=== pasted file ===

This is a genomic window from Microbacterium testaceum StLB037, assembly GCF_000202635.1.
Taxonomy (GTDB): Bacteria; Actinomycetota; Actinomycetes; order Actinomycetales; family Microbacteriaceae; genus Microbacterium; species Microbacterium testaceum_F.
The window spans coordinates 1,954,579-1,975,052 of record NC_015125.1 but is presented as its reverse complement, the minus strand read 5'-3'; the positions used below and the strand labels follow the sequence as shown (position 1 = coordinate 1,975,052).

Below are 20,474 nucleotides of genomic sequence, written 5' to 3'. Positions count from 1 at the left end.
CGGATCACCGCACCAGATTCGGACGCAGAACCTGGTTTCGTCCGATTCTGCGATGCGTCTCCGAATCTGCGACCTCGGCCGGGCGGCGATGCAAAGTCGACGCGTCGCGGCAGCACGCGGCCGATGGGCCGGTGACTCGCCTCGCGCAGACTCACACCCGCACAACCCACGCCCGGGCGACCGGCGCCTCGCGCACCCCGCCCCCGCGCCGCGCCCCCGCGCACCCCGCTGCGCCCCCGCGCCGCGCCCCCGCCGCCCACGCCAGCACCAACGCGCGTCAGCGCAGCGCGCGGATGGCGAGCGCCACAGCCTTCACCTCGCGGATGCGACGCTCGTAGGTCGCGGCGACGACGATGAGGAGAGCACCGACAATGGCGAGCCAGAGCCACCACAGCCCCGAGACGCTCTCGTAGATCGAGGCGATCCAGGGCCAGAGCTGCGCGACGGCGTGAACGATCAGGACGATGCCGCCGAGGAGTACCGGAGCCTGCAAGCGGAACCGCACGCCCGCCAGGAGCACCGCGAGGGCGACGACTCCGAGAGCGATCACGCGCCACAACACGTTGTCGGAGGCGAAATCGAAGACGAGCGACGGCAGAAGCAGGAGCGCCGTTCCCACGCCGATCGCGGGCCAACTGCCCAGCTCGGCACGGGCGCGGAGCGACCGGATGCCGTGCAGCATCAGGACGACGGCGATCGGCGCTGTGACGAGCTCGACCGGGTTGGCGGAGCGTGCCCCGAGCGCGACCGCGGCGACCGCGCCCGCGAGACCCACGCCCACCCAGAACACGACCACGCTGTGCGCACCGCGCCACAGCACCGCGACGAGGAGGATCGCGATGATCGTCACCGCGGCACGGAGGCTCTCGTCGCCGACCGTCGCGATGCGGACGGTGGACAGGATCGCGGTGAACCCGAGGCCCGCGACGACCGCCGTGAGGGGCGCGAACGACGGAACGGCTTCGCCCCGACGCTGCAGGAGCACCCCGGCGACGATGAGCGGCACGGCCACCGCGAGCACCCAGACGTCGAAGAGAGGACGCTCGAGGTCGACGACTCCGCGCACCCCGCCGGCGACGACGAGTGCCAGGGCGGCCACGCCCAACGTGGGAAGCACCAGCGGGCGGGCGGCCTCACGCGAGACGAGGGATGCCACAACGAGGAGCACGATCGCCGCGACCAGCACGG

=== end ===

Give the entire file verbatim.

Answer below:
This is a genomic window from Microbacterium testaceum StLB037, assembly GCF_000202635.1.
Taxonomy (GTDB): Bacteria; Actinomycetota; Actinomycetes; order Actinomycetales; family Microbacteriaceae; genus Microbacterium; species Microbacterium testaceum_F.
The window spans coordinates 1,954,579-1,975,052 of record NC_015125.1 but is presented as its reverse complement, the minus strand read 5'-3'; the positions used below and the strand labels follow the sequence as shown (position 1 = coordinate 1,975,052).

Below are 20,474 nucleotides of genomic sequence, written 5' to 3'. Positions count from 1 at the left end.
CGGATCACCGCACCAGATTCGGACGCAGAACCTGGTTTCGTCCGATTCTGCGATGCGTCTCCGAATCTGCGACCTCGGCCGGGCGGCGATGCAAAGTCGACGCGTCGCGGCAGCACGCGGCCGATGGGCCGGTGACTCGCCTCGCGCAGACTCACACCCGCACAACCCACGCCCGGGCGACCGGCGCCTCGCGCACCCCGCCCCCGCGCCGCGCCCCCGCGCACCCCGCTGCGCCCCCGCGCCGCGCCCCCGCCGCCCACGCCAGCACCAACGCGCGTCAGCGCAGCGCGCGGATGGCGAGCGCCACAGCCTTCACCTCGCGGATGCGACGCTCGTAGGTCGCGGCGACGACGATGAGGAGAGCACCGACAATGGCGAGCCAGAGCCACCACAGCCCCGAGACGCTCTCGTAGATCGAGGCGATCCAGGGCCAGAGCTGCGCGACGGCGTGAACGATCAGGACGATGCCGCCGAGGAGTACCGGAGCCTGCAAGCGGAACCGCACGCCCGCCAGGAGCACCGCGAGGGCGACGACTCCGAGAGCGATCACGCGCCACAACACGTTGTCGGAGGCGAAATCGAAGACGAGCGACGGCAGAAGCAGGAGCGCCGTTCCCACGCCGATCGCGGGCCAACTGCCCAGCTCGGCACGGGCGCGGAGCGACCGGATGCCGTGCAGCATCAGGACGACGGCGATCGGCGCTGTGACGAGCTCGACCGGGTTGGCGGAGCGTGCCCCGAGCGCGACCGCGGCGACCGCGCCCGCGAGACCCACGCCCACCCAGAACACGACCACGCTGTGCGCACCGCGCCACAGCACCGCGACGAGGAGGATCGCGATGATCGTCACCGCGGCACGGAGGCTCTCGTCGCCGACCGTCGCGATGCGGACGGTGGACAGGATCGCGGTGAACCCGAGGCCCGCGACGACCGCCGTGAGGGGCGCGAACGACGGAACGGCTTCGCCCCGACGCTGCAGGAGCACCCCGGCGACGATGAGCGGCACGGCCACCGCGAGCACCCAGACGTCGAAGAGAGGACGCTCGAGGTCGACGACTCCGCGCACCCCGCCGGCGACGACGAGTGCCAGGGCGGCCACGCCCAACGTGGGAAGCACCAGCGGGCGGGCGGCCTCACGCGAGACGAGGGATGCCACAACGAGGAGCACGATCGCCGCGACCAGCACGG